S.S. Legacy Cabin Photos on UnCruise Adventures Columbia River Cruise

SS Legacy in Hells Canyon

SS Legacy on the Snake River at the mouth of Hell’s Canyon.

Sneak peek at photos of my cabin aboard the Legacy.

There’s something special about small ships.  I’m not sure if it’s because of more personalized service, a feeling of coziness or because everyone becomes more social in a smaller setting.  Whatever it is, the beautifully restored S.S. Legacy has it all.  All the staterooms, including the opulent Owner’s Suite, are reminiscent of what steamer service for the wealthy must have been like decades ago.

Un-Cruise Adventures S.S. Legacy CruiseBoarding for our Un-Cruise Adventure was an “un-embarkation” revelation.  Everyone met in a beautiful, glass-walled reception lounge built right across the street from the harbor.  At 4:30, Julie, our Heritage Guide dressed in Victorian garb, walked all of us across the street and along the wide river promenade to the gangway.  The Captain and uniformed crew greeted everyone and within minutes, our “un-embarkation” process was complete.

SS Legacy Cabin Photo of Commander's CabinI was in a Commodore Category, Cabin #236.  When I opened the door to my cabin, all I could say was, “Oh my!” as I entered my room.  It was like stepping through standing stones into the past. The décor was a lovely Victorian re-creation. Beautiful, polished dark wood gleamed against the embossed burgundy bed spreads.   Light fixtures and hardware enhanced the bygone era feeling.

S.S. Legacy Cabin Photos

The cozy writing desk had just enough room for my laptop and a couple of electric outlets for charging it and other electronics.  The two desk drawers had room to stash my makeup and hair tools. The binoculars were a nice touch.

S.S.Legacy Cabin Photos

The two hooks on the armoire came in handy for hanging up my jacket and scarf.  The armoire had a top shelf and about a dozen hangers.  More were available upon request.

S.S.Legacy Cabin Photos

In lieu of dressers, large storage drawers were built into the bed frame.  You can see the gold handle on the drawer on the left.  All of the guests were seasoned travelers and traveling light was second nature.  There was plenty of room to put things away and out of sight.

S.S.Legacy Cabin Photos

While not huge, the bathroom was furnished with just enough shelf space to put necessities.  Water pressure was perfect and the sink was deep enough to avoid splashing over the edges.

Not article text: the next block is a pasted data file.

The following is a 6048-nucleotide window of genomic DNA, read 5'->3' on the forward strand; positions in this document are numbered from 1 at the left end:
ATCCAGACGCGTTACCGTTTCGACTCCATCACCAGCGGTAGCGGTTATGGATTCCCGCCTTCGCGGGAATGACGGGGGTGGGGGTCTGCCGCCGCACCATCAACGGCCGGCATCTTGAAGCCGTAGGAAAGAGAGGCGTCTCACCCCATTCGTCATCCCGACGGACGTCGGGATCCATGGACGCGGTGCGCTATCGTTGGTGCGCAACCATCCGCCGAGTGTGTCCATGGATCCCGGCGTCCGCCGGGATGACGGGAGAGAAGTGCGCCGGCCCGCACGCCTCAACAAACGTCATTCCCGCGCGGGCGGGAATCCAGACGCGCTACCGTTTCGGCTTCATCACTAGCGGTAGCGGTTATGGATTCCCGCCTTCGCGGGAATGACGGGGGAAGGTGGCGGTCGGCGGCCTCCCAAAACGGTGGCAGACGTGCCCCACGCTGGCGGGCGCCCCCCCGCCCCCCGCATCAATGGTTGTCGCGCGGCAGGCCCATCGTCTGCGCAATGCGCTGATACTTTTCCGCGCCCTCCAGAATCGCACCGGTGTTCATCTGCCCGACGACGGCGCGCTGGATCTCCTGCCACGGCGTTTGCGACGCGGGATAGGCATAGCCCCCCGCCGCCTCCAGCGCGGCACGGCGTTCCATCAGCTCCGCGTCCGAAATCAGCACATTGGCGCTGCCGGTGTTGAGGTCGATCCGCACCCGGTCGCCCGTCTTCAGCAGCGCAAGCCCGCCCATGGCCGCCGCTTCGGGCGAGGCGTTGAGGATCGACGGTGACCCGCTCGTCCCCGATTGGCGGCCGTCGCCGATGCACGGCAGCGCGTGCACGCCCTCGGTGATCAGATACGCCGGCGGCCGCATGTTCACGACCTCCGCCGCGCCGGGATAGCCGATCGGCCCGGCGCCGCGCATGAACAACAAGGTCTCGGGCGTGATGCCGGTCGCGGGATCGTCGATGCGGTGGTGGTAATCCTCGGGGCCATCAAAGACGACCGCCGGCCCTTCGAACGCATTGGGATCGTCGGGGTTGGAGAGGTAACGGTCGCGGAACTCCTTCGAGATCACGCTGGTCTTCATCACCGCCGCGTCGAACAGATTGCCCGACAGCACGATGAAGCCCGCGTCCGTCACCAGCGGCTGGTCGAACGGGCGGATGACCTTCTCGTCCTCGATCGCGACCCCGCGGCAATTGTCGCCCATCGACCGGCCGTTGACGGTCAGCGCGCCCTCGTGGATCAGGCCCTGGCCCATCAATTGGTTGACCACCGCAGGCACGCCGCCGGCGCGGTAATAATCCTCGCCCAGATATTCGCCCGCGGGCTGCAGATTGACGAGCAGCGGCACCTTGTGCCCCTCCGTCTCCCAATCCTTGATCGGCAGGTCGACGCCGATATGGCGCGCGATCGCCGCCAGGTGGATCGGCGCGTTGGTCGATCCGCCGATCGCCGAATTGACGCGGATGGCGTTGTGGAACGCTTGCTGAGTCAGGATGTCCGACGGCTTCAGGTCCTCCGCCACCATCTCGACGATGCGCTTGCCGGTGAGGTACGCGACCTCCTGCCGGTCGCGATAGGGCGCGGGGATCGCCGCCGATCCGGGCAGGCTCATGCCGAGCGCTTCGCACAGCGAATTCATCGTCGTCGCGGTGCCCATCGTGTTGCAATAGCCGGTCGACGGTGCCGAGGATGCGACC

S.S.Legacy Cabin Photos

A fabric shower curtain added to the richness of the décor with additional dark wood bathroom fixtures and trim. Dual overhead lights were just bright enough to put on makeup, though I did go over to the window just to make sure I didn’t put on too much!  You can see in the mirror a reflection of the grab-bar for the shower.

S.S. Legacy Cabin PhotosThough there really wasn’t much time to sit around and watch TV, there was good programming and reception plus complimentary DVDs to borrow.  There was also an iPod dock and speakers.

I had hoped to spend a little more time in my cabin, but I really only was there to sleep and change clothes.  I did my work at a table in the lounge but even that time was limited.  On a small ship, people are just naturally more social and it was easier to meet and chat with people than to be diligent about work.

Unfortunately, the week too quickly passed.  Leaving the ship was as easy as the boarding process.  Our luggage was neatly in rows alongside the S.S. Legacy so all we had to do was walk down the gangway, pull up the handle on our suitcase and walk back across the street to the reception lounge.

From there, passengers could board an airport motor coach, arrange a taxi or leave their luggage and walk through downtown while passing time til they had to leave.  I was to board the Amtrak Cascades train to Seattle mid-afternoon, so I lingered a little longer, used the wifi and enjoyed a coffee and snack before going to the train station.

Follow my seven-day adventure cruise on the Columbia and Snake rivers beginning here.

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4 Comments

  1. May 24, 2016 / 7:56 pm

    Un-Cruise is a fabulous way to learn of the history of the Columbia and Snake Rivers and you are very well looked after. I love the idea of the staff acting out skits of known characters who lived in these historic times.

    • Sherry Kennedy
      May 30, 2016 / 12:01 pm

      Hi Nicola, you are right. And a trip on these two rivers is one of my favorites. Thanks for your comment. Sherry

  2. Rogjo
    June 17, 2016 / 9:17 pm

    Hi Sherry,
    Outstanding review of your Un-Cruise Columbia River trip last year. I have a question regarding tipping of the crew and staff on these smaller cruise ships. Whats expected and what did you experience?
    thank You

    • Sherry Kennedy
      June 18, 2016 / 11:38 am

      Hi, Thanks very much. Un-Cruise recommends tipping in the range of 5% – 10% of your total cruise fare. From conversations that I overheard, that seemed to be what the majority of passengers were doing…maybe a little more towards 5% -8% is what I heard more, depending upon the category of their cabin. Certainly if you were in the top suite, a 10% of total cruise fare would be the norm. It’s such a unique trip and the crew splits all of the tips equally. They work hard without breaks and do double-duty for various jobs, too. I hope you get to cruise with Un-Cruise on the Columbia river soon.
      Sherry

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